Most of Water to the Angels is reasonably well written. However, the first few chapters — before Standiford hits his stride — are rife with turgid syntax. For instance, the very first sentence in the book reads as follows: “Often a writer is queried as to the source of an idea.” Not exactly an auspicious beginning!
There are other flaws in this book: Standiford reports numbers in mind-numbing detail as he discusses the construction of the Aqueduct. And he devotes an ordinate amount of space to dissecting the movie Chinatown. Still, the book is worth reading as an account of what may have been the most consequential event in the history of the nation’s second largest city.
With the razor-edged skill of character development demonstrated in his famously successful "Deal" mysteries, Standiford brings to life
the strengths and instincts of William Mulholland, whose vision and tenacity watered Los Angeles.
Standiford's meticulous research and Mystery Writer's style make this history of the water umbilical to Los Angeles a true page turner.
Paraphrasing from the final chapter of this book, History does indeed contain compelling drama. The drama integral to construction of the Los Angeles Aqueduct, its audacity, need, deprivations and tragedies, flows from this book with the power of the water it represents.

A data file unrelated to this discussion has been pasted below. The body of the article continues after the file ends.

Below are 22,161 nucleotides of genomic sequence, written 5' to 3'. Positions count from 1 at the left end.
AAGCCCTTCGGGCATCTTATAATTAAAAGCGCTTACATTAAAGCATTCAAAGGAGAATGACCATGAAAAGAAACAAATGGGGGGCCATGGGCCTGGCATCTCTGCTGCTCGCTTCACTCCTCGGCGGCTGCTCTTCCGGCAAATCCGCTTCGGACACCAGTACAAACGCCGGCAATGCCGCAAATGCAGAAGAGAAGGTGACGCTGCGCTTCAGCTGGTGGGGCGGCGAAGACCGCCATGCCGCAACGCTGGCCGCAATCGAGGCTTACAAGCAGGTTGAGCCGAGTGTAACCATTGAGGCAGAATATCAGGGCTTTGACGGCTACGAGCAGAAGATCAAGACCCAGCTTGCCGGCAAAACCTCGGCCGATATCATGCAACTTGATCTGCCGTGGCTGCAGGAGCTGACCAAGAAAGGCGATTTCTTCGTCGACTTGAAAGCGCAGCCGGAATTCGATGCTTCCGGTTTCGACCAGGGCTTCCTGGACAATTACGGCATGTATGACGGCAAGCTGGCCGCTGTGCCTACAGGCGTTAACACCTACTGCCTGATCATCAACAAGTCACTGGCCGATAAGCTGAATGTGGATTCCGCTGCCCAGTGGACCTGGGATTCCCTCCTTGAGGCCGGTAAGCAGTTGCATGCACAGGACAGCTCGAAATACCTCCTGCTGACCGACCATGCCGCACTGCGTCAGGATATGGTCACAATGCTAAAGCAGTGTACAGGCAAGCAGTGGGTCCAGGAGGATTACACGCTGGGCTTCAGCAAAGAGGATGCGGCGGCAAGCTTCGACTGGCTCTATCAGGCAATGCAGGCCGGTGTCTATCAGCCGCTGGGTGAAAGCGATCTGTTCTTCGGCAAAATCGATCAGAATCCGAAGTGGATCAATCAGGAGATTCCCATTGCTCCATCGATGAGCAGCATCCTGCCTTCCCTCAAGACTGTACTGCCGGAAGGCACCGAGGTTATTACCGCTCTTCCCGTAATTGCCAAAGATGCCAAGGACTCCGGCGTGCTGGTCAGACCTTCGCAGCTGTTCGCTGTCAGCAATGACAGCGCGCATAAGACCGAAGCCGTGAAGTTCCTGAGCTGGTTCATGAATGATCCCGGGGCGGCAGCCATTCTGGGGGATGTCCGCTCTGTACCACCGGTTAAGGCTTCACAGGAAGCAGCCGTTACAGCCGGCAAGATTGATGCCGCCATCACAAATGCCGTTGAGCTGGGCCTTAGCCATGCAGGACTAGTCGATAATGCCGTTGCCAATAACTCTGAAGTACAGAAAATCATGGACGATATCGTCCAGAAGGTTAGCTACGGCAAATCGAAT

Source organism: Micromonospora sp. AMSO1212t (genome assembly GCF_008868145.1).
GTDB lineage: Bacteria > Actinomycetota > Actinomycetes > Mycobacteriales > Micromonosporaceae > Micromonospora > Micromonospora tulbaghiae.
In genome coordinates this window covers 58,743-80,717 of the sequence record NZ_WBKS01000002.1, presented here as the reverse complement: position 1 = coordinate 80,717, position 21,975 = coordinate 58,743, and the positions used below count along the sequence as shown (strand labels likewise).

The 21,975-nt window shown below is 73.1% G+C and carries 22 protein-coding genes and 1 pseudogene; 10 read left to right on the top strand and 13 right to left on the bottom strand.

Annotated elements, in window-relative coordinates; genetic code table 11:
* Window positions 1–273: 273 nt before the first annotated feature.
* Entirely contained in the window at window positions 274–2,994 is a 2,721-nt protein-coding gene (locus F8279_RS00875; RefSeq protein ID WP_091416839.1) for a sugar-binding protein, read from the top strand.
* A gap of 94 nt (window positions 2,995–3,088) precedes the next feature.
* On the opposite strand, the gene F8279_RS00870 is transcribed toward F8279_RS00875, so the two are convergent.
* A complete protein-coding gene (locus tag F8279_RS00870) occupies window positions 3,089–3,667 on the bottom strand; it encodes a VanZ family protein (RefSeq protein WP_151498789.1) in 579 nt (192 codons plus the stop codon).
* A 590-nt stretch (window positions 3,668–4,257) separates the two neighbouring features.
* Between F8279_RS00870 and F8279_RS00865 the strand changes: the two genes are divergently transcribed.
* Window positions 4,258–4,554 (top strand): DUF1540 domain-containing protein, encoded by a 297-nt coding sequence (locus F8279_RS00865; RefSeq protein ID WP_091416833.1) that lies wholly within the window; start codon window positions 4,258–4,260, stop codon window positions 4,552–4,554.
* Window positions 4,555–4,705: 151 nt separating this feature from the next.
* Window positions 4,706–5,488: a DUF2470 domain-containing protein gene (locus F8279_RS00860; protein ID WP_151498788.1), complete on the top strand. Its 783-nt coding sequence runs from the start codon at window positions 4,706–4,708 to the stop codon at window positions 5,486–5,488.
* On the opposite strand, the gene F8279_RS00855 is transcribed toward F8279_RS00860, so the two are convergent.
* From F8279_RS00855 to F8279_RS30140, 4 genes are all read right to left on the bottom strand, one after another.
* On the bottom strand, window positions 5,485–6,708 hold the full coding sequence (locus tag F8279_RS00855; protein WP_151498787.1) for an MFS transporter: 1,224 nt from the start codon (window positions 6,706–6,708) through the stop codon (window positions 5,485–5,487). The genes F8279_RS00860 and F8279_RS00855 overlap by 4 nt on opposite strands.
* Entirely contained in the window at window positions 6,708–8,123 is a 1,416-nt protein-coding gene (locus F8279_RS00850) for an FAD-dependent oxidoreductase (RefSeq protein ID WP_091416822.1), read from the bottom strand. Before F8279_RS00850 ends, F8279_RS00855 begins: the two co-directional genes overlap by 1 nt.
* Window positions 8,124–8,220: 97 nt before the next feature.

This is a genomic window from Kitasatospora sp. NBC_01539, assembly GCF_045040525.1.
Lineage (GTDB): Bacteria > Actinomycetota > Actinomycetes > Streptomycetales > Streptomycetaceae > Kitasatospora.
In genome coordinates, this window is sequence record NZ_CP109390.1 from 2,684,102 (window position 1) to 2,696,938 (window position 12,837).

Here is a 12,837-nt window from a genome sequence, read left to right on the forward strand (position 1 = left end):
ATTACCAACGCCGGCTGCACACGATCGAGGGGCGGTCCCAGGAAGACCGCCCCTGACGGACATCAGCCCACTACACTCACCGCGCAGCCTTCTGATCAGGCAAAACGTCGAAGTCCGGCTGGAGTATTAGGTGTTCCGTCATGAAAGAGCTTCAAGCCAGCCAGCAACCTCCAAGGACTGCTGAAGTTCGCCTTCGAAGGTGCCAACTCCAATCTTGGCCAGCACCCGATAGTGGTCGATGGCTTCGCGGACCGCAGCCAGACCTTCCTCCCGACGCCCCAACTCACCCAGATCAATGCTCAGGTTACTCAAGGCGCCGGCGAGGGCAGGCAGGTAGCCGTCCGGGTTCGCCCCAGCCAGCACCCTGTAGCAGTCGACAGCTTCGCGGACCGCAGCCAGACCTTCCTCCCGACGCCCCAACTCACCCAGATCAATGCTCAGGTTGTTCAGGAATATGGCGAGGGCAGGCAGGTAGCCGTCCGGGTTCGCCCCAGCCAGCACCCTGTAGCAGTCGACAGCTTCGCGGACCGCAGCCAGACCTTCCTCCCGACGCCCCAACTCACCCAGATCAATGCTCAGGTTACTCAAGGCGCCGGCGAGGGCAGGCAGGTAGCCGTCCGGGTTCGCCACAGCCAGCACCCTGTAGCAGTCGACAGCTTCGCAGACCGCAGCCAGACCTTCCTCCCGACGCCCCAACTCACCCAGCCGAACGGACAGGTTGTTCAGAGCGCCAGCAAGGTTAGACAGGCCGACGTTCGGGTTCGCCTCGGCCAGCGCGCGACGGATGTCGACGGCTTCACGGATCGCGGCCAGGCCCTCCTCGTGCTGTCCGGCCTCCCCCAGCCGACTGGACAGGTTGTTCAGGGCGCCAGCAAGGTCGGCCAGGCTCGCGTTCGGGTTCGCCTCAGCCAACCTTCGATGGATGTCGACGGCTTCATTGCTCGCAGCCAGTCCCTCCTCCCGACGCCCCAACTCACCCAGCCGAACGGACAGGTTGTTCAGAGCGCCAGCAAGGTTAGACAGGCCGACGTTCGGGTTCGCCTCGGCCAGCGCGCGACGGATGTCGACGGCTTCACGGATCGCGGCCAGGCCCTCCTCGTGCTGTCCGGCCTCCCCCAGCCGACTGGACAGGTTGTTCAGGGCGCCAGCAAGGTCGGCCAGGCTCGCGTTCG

If there were more stars to award, I would.
The story is an important one. Mulholland's perseverance and ability to see what had to be done to make L.A. survive and thrive is fascinating, as is the opposition to his plans and the possibilities of corruption.
While there certainly is controversy over the building of the aqueduct system, with court battles continuing to this day, what tends to get lost is the genius behind the construction of the system. That is uses gravity as a primary means to move water several hundred miles is an engineering wonder that certainly deserves to have its story told.
This book contains a biography of Mulholland prior to and during the construction, a fairly detailed look at the construction, with a small amount of information on the controversies surrounding the aqueduct. It is well written, and contains a lot of information that surprised me and further fueled my interest in the subject.
A fine read for anyone, it is a particularly informative read for those of us here in California that are still dealing with drought and the need to move water about the state.